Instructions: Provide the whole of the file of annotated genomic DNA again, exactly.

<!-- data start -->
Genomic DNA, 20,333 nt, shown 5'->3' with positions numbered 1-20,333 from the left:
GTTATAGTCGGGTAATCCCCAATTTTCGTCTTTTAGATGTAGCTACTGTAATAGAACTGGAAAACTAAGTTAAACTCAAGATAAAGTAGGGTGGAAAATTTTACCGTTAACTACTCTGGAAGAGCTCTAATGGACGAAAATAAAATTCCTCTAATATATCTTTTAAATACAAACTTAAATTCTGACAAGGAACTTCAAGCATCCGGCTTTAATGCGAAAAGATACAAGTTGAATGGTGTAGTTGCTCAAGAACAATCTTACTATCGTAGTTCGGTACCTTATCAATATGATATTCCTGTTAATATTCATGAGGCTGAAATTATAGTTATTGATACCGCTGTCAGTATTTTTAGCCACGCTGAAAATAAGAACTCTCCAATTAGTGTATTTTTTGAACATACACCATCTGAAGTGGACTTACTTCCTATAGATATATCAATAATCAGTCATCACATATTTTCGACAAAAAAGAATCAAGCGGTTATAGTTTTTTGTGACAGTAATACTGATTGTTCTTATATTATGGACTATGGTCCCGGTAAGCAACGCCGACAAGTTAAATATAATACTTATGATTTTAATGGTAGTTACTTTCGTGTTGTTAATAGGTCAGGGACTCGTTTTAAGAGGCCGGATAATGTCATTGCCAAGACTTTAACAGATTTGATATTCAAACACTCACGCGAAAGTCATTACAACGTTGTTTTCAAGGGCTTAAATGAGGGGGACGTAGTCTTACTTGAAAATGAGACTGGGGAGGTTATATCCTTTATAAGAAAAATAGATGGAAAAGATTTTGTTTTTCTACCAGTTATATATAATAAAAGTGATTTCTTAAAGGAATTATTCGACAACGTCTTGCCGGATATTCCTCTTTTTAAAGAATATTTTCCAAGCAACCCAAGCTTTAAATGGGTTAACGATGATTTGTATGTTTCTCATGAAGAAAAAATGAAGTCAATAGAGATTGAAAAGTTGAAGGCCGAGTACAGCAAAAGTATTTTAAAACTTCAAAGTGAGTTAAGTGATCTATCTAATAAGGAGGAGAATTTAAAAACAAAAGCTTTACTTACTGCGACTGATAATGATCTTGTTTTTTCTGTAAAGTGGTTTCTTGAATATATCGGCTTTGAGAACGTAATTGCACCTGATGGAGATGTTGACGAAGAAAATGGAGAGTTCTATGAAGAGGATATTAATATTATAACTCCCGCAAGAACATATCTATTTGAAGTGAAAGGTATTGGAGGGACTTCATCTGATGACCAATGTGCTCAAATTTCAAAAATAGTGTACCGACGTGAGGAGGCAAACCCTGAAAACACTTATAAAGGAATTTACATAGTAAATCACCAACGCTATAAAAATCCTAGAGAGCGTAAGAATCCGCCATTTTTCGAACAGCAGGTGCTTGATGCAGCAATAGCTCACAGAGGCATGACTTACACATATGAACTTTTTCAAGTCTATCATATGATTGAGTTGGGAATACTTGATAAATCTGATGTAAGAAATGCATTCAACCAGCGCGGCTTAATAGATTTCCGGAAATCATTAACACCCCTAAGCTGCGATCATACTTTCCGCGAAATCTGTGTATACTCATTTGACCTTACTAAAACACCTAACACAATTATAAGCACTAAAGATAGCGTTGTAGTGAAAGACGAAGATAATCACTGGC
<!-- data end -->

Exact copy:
Genomic DNA, 20,333 nt, shown 5'->3' with positions numbered 1-20,333 from the left:
GTTATAGTCGGGTAATCCCCAATTTTCGTCTTTTAGATGTAGCTACTGTAATAGAACTGGAAAACTAAGTTAAACTCAAGATAAAGTAGGGTGGAAAATTTTACCGTTAACTACTCTGGAAGAGCTCTAATGGACGAAAATAAAATTCCTCTAATATATCTTTTAAATACAAACTTAAATTCTGACAAGGAACTTCAAGCATCCGGCTTTAATGCGAAAAGATACAAGTTGAATGGTGTAGTTGCTCAAGAACAATCTTACTATCGTAGTTCGGTACCTTATCAATATGATATTCCTGTTAATATTCATGAGGCTGAAATTATAGTTATTGATACCGCTGTCAGTATTTTTAGCCACGCTGAAAATAAGAACTCTCCAATTAGTGTATTTTTTGAACATACACCATCTGAAGTGGACTTACTTCCTATAGATATATCAATAATCAGTCATCACATATTTTCGACAAAAAAGAATCAAGCGGTTATAGTTTTTTGTGACAGTAATACTGATTGTTCTTATATTATGGACTATGGTCCCGGTAAGCAACGCCGACAAGTTAAATATAATACTTATGATTTTAATGGTAGTTACTTTCGTGTTGTTAATAGGTCAGGGACTCGTTTTAAGAGGCCGGATAATGTCATTGCCAAGACTTTAACAGATTTGATATTCAAACACTCACGCGAAAGTCATTACAACGTTGTTTTCAAGGGCTTAAATGAGGGGGACGTAGTCTTACTTGAAAATGAGACTGGGGAGGTTATATCCTTTATAAGAAAAATAGATGGAAAAGATTTTGTTTTTCTACCAGTTATATATAATAAAAGTGATTTCTTAAAGGAATTATTCGACAACGTCTTGCCGGATATTCCTCTTTTTAAAGAATATTTTCCAAGCAACCCAAGCTTTAAATGGGTTAACGATGATTTGTATGTTTCTCATGAAGAAAAAATGAAGTCAATAGAGATTGAAAAGTTGAAGGCCGAGTACAGCAAAAGTATTTTAAAACTTCAAAGTGAGTTAAGTGATCTATCTAATAAGGAGGAGAATTTAAAAACAAAAGCTTTACTTACTGCGACTGATAATGATCTTGTTTTTTCTGTAAAGTGGTTTCTTGAATATATCGGCTTTGAGAACGTAATTGCACCTGATGGAGATGTTGACGAAGAAAATGGAGAGTTCTATGAAGAGGATATTAATATTATAACTCCCGCAAGAACATATCTATTTGAAGTGAAAGGTATTGGAGGGACTTCATCTGATGACCAATGTGCTCAAATTTCAAAAATAGTGTACCGACGTGAGGAGGCAAACCCTGAAAACACTTATAAAGGAATTTACATAGTAAATCACCAACGCTATAAAAATCCTAGAGAGCGTAAGAATCCGCCATTTTTCGAACAGCAGGTGCTTGATGCAGCAATAGCTCACAGAGGCATGACTTACACATATGAACTTTTTCAAGTCTATCATATGATTGAGTTGGGAATACTTGATAAATCTGATGTAAGAAATGCATTCAACCAGCGCGGCTTAATAGATTTCCGGAAATCATTAACACCCCTAAGCTGCGATCATACTTTCCGCGAAATCTGTGTATACTCATTTGACCTTACTAAAACACCTAACACAATTATAAGCACTAAAGATAGCGTTGTAGTGAAAGACGAAGATAATCACTGGC